Instead, the tactics adopted were clearly those of keeping an eye on events, presumably to make a move if anybody was physically attacked. There may be times when such tactics are the right ones. However, in circumstances where other options are available, where people are already feeling menaced and threatened, and where members of the public have already asked the police several times to intervene, such tactics actually constitute a refusal to take responsibility. If anybody had been physically attacked, the police would quite rightly have borne their full share of the blame. As it was, many people, talking afterwards, felt both badly shaken, and badly let down by the police. Dealing with it all his life? The officer never even tried to deal with it.

I would like to have, please, specific answers to some specific questions:

  • Why were people not ejected for concerted racist chanting in the first half?
  • Why were away fans allowed into the home area in the second half, given that segregation was in force? Did the threatening atmosphere in the first half not lead the officer in charge to believe that trouble was likely to be both the result and purpose of such an incursion?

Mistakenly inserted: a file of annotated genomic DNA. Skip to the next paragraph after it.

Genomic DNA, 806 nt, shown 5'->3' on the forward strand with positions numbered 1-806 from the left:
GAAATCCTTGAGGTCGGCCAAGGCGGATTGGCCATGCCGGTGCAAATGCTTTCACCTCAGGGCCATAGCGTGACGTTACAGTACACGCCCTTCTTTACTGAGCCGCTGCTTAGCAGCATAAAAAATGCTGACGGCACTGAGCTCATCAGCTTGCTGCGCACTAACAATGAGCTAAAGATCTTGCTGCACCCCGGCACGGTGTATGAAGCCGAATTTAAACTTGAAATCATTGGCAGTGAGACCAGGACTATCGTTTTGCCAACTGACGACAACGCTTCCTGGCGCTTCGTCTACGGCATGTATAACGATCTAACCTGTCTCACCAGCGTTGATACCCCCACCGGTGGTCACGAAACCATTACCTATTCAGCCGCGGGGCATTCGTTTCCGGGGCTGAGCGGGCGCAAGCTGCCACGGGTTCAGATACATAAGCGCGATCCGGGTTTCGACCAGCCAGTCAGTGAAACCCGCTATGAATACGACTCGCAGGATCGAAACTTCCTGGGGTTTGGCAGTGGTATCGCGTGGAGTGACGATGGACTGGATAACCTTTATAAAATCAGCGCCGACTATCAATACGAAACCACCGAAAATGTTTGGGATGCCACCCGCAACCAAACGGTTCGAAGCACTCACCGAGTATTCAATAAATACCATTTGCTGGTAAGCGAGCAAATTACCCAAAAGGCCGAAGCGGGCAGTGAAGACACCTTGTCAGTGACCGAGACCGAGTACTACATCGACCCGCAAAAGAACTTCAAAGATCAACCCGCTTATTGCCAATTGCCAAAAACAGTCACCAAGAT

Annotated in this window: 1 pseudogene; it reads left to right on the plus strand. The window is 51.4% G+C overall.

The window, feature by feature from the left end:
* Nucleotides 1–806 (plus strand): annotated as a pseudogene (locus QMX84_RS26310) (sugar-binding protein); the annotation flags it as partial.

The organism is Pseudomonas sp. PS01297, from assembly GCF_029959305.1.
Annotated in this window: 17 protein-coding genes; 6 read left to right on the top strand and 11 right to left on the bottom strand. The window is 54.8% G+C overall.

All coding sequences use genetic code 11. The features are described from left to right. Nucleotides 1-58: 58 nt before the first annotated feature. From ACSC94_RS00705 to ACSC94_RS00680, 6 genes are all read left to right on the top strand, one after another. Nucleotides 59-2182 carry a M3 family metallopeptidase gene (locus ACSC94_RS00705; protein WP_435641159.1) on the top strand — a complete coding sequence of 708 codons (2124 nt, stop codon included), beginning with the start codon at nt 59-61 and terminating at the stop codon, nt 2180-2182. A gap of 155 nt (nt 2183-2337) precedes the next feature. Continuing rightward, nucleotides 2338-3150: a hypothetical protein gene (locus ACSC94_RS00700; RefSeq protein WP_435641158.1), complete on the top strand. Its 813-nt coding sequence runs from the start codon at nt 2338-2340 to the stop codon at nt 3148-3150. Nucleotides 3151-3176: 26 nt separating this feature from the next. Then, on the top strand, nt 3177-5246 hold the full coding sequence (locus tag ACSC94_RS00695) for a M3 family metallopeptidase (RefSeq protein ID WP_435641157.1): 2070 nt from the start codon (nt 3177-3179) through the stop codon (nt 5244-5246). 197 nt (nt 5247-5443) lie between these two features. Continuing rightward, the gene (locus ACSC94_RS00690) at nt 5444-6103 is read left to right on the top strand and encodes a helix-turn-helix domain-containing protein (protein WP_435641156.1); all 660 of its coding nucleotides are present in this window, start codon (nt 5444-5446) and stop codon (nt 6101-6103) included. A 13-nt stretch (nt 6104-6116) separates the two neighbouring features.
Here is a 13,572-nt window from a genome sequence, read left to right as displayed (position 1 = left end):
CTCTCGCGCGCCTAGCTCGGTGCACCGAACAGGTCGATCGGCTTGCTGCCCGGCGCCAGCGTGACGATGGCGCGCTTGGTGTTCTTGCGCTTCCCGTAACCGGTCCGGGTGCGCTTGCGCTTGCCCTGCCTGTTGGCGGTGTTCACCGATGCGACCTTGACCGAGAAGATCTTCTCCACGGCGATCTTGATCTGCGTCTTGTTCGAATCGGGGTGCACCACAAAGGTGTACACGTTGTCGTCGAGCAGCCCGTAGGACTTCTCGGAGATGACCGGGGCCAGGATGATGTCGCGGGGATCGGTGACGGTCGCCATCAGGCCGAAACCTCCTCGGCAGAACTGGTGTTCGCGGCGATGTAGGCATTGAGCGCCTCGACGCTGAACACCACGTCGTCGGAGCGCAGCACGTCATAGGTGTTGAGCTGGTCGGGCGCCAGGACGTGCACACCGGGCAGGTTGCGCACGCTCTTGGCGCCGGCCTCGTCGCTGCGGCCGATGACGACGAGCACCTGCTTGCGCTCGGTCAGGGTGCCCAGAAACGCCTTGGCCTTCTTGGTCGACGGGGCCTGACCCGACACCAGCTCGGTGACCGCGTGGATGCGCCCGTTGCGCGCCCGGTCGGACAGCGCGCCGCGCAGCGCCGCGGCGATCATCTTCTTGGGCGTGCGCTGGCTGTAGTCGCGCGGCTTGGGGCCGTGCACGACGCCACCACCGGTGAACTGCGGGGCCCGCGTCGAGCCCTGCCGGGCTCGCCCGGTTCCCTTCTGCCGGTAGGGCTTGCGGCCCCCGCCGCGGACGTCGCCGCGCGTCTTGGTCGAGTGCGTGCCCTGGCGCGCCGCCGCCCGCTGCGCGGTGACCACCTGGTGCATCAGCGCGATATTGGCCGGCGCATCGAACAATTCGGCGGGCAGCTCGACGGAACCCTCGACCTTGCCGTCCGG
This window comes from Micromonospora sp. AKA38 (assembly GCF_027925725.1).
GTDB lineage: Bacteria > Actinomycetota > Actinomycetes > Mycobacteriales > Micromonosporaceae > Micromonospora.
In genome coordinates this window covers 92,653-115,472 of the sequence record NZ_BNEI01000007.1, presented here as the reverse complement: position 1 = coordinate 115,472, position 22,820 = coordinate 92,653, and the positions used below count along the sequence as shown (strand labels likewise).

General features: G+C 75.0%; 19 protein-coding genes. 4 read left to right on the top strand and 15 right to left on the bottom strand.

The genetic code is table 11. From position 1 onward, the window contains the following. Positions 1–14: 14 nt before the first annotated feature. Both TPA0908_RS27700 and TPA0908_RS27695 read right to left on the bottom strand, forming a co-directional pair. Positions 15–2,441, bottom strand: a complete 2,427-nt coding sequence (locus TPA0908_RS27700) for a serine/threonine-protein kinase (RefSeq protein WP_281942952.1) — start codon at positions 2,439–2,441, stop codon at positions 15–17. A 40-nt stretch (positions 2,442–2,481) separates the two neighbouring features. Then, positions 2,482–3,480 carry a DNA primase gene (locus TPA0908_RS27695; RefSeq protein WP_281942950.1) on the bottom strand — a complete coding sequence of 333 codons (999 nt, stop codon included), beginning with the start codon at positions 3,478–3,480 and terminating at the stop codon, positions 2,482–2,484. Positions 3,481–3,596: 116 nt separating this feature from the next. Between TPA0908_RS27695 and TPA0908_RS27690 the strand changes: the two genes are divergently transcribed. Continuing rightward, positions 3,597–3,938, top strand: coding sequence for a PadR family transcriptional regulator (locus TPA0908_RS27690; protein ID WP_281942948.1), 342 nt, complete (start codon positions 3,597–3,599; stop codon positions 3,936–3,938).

• Why were they allowed to remain after making menacing remarks?
  • Why were they allowed to remain after home fans had asked for them to be removed? Why was there no appreciation of the vulnerable position in which home fans then found themselves? Why was there no appreciation of the vulnerable position in which people who complained then found themselves?
  • Why did police officer ***** refuse to act when specifically asked to do so? Why did he consider it appropriate to direct people who felt threatened to move away, rather than intervene and ask people who should not have been there to return to the correct area of the ground?

I am still shocked and angry twenty-four hours after the event and I think I am entitled to some explanation for your officers’ inaction. I also think that the supporters of Wealdstone, and for that matter the general public, are entitled to know why they were let down on this occasion. With this in mind I have forwarded copies of this letter to Wealdstone supporters and to the media.